The area of meat that touches the cast iron grate will turn dark brown or black since the grate cooks the meat directly. This darkening isn’t a cause for concern, in fact, it actually improves the flavor and is referred to as the Maillard reaction .
If you’re looking to cook up a lot of thick cuts of meat, you’ll be happy to know they do well on both types of grates.
When it comes to thinner, more delicate cuts, you may have a harder time. The food cooks better and has more flavor when in direct contact with the grill. You may have to choose between dry food with a good sear and grill marks over a well-cooked meal that’s tasteless on the outside.
“No rules. Don't be afraid to do whatever you want. Cooking doesn't have to have rules. I don't like it that way."
- Masaharu Morimoto
So, if you’re cooking up thin cuts of chicken or fish, avoid a stainless steel grate. Your food will not have enough direct contact and it’s highly likely the fish will flake and fall between the grates.
If you like to cook vegetables and other non-meat items, it’ll be better to go with a cast iron grate, especially if you’re cooking smaller foods. The wide bars on cast iron grates will prevent the small items from falling through. It’ll also allow you to create more contact with the food, adding flavor and caramelization to your veggies.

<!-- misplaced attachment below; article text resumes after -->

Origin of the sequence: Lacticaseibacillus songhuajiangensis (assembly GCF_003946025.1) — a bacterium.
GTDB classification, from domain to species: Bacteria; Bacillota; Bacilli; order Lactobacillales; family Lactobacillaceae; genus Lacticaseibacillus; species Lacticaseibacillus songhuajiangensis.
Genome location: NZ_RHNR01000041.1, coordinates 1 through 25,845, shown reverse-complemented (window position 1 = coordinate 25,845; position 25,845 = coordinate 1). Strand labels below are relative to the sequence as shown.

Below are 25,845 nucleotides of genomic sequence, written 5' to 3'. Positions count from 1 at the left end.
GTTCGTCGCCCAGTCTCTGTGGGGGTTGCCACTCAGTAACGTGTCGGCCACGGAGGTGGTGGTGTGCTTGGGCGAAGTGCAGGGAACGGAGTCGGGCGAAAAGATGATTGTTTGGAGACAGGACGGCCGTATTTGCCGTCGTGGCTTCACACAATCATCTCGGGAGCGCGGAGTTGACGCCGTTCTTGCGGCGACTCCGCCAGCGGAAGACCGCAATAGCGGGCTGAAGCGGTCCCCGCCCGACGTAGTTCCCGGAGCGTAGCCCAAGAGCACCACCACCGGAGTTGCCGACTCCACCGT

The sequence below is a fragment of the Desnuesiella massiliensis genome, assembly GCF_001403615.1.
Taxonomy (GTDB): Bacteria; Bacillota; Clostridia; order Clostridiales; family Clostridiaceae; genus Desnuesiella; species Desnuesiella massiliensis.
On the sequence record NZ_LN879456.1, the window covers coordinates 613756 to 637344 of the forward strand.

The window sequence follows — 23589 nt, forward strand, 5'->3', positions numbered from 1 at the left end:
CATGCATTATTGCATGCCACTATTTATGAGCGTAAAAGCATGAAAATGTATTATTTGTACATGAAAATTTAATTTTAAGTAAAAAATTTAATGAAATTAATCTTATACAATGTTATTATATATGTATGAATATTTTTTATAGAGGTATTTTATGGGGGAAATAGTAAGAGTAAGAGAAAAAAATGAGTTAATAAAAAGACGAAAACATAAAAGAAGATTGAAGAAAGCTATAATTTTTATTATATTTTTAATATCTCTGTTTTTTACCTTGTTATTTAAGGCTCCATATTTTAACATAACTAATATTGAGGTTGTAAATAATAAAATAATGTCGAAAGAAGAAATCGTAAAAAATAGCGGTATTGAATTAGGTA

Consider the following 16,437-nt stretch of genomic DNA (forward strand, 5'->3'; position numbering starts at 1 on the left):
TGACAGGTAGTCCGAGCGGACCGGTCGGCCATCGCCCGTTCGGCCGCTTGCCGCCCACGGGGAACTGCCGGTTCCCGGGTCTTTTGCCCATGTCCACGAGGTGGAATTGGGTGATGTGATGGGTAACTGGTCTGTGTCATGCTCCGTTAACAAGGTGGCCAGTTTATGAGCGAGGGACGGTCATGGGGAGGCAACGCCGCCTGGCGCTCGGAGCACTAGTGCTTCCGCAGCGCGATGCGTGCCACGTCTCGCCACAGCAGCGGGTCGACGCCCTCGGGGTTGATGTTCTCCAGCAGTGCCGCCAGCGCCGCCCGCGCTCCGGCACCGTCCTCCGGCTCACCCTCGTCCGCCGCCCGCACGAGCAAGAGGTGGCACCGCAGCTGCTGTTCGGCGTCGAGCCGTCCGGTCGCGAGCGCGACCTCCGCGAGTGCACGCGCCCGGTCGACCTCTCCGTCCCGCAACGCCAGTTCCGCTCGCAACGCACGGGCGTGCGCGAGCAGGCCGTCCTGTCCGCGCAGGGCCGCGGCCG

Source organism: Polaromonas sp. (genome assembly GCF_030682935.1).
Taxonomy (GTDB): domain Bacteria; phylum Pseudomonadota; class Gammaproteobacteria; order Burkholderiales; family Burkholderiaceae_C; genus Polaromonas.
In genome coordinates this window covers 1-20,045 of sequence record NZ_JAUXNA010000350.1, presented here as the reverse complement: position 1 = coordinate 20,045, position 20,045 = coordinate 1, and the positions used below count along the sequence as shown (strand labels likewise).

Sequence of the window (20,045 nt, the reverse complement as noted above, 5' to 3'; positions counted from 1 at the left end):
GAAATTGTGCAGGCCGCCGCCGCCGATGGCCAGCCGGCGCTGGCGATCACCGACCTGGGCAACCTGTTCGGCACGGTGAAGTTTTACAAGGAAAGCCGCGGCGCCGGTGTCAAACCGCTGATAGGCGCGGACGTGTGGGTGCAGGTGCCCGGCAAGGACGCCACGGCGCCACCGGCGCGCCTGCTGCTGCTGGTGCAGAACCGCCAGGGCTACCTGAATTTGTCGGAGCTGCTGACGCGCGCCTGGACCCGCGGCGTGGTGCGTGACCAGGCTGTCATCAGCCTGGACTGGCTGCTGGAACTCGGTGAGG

Related Article: Review of Top-Quality Stainless Steel Grills
Cleaning And Maintenance
Whether or not you’re team steel or team iron, cleaning your grates after every use is incredibly important for a long and healthy grilling life.
Saying goodbye to all that built-up grease and food will help to maintain a smooth, non-stick top. While the grates are still hot, grab your nylon brush to get rid of as much residue as possible.
Stainless Steel Grates
Stainless steel grates are much easier to clean compared to cast iron ones. Still, you’ll have to take good care of your stainless steel grill grates to ensure they last for a long time. Always make it your mission to clean off your steel grate as soon as you’re finished cooking.
With the use of your grill brush, remove any remaining food debris with a good scrub.
Once finished, close your gas grill’s lid and let everything cool down. Stainless steel grates don’t require a coat of oil, unlike cast iron. However, it may be a good idea to run a lemon across the grate in order to sterilize it.